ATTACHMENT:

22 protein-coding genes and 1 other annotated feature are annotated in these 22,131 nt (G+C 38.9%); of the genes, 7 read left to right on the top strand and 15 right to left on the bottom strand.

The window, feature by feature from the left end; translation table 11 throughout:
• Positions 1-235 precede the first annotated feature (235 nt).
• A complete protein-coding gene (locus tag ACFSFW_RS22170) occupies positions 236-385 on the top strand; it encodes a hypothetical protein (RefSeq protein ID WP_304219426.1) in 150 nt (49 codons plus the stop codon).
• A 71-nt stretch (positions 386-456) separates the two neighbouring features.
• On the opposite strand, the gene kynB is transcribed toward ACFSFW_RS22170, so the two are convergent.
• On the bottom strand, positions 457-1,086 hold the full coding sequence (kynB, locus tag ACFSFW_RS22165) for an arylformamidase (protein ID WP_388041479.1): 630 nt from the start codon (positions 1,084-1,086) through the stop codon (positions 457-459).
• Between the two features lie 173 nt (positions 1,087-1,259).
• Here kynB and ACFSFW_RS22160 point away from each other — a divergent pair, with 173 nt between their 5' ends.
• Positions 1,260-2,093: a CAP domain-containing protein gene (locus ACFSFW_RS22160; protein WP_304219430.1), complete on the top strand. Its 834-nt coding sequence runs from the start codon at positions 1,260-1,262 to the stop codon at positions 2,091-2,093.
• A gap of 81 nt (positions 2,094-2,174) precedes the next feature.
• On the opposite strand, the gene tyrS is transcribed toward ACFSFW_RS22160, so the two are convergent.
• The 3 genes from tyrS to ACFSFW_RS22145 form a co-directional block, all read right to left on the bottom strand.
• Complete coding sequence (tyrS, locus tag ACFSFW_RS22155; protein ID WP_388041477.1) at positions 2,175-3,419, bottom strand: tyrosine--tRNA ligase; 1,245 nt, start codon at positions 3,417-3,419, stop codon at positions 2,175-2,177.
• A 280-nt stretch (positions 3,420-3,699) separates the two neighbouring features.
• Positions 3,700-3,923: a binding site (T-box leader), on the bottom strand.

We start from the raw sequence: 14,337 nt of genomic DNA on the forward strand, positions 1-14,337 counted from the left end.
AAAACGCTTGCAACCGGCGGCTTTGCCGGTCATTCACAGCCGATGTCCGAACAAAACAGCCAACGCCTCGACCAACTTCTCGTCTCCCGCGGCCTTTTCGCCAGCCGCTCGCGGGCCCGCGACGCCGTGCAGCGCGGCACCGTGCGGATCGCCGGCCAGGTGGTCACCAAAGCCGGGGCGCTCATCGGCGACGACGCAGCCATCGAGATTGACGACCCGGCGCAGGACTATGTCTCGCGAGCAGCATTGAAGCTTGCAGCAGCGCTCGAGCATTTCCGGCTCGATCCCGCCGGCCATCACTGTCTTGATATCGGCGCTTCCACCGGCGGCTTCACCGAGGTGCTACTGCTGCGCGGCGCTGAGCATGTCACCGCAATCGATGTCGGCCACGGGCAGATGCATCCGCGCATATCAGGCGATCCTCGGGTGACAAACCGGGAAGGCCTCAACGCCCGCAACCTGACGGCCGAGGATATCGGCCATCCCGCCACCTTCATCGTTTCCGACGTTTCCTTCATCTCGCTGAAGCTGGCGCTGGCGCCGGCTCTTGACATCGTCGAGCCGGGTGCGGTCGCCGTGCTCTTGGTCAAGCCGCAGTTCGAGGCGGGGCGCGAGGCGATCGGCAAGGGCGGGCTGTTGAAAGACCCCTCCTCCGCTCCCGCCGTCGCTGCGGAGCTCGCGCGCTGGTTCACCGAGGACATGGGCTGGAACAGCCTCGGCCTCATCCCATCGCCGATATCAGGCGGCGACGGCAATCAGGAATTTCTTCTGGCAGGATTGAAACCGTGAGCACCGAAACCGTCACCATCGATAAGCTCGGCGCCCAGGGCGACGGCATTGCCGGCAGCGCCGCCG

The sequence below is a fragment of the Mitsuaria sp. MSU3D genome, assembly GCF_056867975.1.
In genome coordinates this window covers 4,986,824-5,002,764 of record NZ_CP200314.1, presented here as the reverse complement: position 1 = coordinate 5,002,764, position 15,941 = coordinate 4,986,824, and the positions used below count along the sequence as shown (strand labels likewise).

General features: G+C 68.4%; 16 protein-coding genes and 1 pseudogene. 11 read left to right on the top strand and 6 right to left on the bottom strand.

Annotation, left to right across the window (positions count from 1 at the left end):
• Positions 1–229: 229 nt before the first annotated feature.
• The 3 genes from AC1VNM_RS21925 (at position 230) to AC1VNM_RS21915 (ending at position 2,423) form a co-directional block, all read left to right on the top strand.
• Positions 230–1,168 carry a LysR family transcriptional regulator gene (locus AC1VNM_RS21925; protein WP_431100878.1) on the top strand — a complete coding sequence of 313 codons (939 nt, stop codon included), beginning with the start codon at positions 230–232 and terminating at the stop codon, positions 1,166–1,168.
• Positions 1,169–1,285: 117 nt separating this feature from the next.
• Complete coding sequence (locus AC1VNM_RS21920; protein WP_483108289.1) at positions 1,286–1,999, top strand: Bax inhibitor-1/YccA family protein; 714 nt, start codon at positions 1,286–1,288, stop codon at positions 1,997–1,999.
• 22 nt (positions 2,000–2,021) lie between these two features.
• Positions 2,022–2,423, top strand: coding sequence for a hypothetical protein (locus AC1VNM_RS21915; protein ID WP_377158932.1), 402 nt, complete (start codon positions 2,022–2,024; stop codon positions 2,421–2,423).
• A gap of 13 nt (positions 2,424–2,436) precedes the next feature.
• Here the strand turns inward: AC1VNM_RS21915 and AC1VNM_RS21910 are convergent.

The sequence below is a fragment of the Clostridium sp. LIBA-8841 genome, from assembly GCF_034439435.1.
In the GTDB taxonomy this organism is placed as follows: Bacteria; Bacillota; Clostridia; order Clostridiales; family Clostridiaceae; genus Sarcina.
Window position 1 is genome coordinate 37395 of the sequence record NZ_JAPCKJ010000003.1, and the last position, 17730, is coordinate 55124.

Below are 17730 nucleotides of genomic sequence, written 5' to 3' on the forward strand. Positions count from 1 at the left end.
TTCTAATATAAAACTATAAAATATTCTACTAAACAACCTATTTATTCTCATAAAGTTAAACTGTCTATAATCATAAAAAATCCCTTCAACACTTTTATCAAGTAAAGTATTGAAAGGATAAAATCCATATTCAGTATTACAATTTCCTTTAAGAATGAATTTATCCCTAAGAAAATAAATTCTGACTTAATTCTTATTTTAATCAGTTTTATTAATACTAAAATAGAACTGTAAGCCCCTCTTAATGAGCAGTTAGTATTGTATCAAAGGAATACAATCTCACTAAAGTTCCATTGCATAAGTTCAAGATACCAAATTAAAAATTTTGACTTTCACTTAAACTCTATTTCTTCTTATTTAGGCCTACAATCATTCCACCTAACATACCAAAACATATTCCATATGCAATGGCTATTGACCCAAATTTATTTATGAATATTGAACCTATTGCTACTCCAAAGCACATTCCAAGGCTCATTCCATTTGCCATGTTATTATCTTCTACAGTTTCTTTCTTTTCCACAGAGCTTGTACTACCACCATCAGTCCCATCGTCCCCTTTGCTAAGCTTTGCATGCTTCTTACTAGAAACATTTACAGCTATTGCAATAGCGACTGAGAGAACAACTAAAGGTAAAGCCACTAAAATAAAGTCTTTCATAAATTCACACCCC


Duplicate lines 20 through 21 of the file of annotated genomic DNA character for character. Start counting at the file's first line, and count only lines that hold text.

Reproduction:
In genome coordinates this window covers 4,986,824-5,002,764 of record NZ_CP200314.1, presented here as the reverse complement: position 1 = coordinate 5,002,764, position 15,941 = coordinate 4,986,824, and the positions used below count along the sequence as shown (strand labels likewise).

General features: G+C 68.4%; 16 protein-coding genes and 1 pseudogene. 11 read left to right on the top strand and 6 right to left on the bottom strand.